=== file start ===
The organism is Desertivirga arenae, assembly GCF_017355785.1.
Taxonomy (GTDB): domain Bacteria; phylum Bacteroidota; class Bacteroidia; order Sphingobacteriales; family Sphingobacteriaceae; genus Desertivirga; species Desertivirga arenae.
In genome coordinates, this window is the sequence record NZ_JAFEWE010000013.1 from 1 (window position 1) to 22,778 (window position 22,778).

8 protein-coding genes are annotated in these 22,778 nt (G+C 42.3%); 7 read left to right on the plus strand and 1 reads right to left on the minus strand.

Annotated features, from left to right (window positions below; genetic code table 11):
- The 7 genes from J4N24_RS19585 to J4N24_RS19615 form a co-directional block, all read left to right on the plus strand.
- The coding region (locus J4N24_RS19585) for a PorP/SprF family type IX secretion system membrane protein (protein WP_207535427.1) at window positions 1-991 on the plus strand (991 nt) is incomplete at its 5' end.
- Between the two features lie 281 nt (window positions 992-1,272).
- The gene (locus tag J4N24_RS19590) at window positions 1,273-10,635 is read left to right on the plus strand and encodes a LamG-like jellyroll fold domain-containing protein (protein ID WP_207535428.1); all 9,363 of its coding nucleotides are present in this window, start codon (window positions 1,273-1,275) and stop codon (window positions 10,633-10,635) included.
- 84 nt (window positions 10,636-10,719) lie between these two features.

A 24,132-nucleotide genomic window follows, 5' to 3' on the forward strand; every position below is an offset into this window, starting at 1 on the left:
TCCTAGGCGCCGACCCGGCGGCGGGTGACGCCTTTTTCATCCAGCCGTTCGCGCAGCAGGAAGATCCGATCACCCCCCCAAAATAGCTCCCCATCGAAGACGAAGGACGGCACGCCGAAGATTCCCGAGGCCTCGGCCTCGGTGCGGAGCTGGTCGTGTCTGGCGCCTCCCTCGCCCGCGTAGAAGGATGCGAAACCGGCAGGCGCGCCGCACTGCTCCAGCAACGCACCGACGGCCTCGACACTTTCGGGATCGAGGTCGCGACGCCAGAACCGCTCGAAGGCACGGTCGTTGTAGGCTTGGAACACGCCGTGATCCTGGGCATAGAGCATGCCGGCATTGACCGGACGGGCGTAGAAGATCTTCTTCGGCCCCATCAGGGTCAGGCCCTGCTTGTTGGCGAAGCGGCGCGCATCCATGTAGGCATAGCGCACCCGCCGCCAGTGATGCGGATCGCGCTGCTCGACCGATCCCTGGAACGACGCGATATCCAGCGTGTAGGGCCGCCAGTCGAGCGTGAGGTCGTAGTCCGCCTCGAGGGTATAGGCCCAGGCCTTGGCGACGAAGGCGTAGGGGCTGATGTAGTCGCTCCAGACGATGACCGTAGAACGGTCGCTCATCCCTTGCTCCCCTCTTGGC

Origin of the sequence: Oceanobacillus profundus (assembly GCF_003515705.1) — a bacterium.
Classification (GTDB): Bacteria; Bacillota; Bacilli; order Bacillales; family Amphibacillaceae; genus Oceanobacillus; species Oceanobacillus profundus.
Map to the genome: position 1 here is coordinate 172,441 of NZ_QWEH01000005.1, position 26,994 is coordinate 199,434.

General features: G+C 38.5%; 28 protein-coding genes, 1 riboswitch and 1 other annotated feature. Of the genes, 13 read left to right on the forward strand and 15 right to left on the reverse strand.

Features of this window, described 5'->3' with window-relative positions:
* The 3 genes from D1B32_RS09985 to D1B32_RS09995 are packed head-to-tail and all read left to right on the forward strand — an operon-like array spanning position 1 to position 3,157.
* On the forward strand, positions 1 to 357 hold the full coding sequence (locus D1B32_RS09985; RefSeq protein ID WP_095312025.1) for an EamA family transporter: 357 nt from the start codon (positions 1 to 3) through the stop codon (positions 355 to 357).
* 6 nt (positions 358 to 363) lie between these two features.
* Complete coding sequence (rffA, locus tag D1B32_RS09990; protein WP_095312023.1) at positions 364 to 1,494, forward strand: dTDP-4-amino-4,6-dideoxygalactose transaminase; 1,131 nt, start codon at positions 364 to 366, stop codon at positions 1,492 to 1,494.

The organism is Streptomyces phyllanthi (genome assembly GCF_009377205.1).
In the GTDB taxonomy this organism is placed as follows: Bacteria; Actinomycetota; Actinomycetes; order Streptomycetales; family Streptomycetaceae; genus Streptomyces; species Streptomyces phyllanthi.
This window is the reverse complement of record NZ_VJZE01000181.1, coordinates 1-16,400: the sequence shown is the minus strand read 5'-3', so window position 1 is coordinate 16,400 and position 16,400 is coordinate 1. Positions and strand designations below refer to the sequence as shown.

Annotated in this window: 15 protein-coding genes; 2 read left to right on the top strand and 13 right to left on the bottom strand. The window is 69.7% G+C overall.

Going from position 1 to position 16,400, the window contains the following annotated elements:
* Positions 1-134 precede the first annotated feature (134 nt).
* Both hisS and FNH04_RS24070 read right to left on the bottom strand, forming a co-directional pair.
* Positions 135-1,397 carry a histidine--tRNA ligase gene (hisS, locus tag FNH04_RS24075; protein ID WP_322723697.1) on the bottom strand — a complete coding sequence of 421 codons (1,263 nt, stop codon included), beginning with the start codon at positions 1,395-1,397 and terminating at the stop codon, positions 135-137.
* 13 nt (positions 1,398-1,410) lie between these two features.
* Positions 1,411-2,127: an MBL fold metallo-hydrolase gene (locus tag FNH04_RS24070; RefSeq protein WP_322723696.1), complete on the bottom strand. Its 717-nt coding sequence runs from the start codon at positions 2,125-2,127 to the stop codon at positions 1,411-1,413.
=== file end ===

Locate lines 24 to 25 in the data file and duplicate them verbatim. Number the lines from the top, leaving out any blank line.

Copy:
This window is the reverse complement of record NZ_VJZE01000181.1, coordinates 1-16,400: the sequence shown is the minus strand read 5'-3', so window position 1 is coordinate 16,400 and position 16,400 is coordinate 1. Positions and strand designations below refer to the sequence as shown.

Annotated in this window: 15 protein-coding genes; 2 read left to right on the top strand and 13 right to left on the bottom strand. The window is 69.7% G+C overall.